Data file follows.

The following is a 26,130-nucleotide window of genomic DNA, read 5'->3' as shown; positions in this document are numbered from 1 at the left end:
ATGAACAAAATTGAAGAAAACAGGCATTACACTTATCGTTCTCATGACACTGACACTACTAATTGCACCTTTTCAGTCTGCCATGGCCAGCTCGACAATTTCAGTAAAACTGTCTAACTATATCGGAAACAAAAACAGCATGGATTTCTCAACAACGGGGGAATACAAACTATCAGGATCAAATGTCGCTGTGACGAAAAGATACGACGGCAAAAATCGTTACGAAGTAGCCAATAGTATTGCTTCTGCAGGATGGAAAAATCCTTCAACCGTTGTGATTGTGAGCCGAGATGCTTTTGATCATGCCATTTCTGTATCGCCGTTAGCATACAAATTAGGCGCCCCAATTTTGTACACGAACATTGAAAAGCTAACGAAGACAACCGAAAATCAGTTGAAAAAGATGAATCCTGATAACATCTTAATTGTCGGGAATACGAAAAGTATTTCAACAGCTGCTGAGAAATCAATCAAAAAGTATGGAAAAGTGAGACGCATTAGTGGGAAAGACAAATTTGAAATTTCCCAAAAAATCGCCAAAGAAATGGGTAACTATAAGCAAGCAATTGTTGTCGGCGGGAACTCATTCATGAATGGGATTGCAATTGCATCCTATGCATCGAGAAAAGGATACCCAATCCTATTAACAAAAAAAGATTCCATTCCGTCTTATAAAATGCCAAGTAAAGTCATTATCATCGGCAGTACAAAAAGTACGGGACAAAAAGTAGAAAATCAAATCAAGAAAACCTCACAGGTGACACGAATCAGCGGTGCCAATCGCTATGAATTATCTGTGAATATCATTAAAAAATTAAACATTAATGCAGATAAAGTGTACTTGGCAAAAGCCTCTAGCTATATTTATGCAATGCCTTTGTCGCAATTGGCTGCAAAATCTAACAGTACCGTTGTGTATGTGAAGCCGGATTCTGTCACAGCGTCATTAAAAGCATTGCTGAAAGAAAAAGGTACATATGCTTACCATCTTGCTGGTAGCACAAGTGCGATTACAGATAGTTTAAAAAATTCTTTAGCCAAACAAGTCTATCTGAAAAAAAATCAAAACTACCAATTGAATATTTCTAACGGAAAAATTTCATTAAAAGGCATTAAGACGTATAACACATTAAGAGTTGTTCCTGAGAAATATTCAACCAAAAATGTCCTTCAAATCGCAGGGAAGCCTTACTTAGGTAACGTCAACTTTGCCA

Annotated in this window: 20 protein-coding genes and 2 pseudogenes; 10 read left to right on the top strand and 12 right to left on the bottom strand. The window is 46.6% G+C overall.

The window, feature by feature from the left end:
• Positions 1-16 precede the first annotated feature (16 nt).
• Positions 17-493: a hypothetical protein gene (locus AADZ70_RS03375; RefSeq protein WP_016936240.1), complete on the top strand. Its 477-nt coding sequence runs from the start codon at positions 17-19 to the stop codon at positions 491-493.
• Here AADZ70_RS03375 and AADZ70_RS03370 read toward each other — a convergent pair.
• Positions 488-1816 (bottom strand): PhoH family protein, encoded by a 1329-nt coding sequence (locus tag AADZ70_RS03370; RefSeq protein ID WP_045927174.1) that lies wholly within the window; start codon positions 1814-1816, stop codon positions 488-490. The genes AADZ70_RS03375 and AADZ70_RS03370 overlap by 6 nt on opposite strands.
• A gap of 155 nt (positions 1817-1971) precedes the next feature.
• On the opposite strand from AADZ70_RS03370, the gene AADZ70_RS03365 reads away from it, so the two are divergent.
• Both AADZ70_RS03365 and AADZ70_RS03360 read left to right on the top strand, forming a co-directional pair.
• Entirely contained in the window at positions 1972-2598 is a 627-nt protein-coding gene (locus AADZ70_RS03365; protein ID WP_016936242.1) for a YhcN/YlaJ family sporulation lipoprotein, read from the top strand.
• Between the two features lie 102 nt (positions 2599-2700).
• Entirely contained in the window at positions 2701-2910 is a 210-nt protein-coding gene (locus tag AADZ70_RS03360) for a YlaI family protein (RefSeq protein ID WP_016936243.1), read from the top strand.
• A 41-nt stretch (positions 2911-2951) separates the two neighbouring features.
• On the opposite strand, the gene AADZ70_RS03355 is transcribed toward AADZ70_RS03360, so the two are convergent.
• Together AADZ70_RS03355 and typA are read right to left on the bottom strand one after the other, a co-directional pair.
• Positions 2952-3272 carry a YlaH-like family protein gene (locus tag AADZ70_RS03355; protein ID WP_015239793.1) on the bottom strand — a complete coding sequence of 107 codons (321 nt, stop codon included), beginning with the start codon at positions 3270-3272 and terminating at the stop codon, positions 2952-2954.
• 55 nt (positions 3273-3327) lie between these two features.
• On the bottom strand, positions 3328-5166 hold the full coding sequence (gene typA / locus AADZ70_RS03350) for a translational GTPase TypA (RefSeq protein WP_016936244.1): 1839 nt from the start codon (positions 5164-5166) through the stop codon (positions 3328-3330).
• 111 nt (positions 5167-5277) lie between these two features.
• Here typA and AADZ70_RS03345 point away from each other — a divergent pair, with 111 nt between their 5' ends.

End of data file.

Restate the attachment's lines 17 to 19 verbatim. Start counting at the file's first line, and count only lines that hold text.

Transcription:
• Together AADZ70_RS03355 and typA are read right to left on the bottom strand one after the other, a co-directional pair.
• Positions 2952-3272 carry a YlaH-like family protein gene (locus tag AADZ70_RS03355; protein ID WP_015239793.1) on the bottom strand — a complete coding sequence of 107 codons (321 nt, stop codon included), beginning with the start codon at positions 3270-3272 and terminating at the stop codon, positions 2952-2954.
• 55 nt (positions 3273-3327) lie between these two features.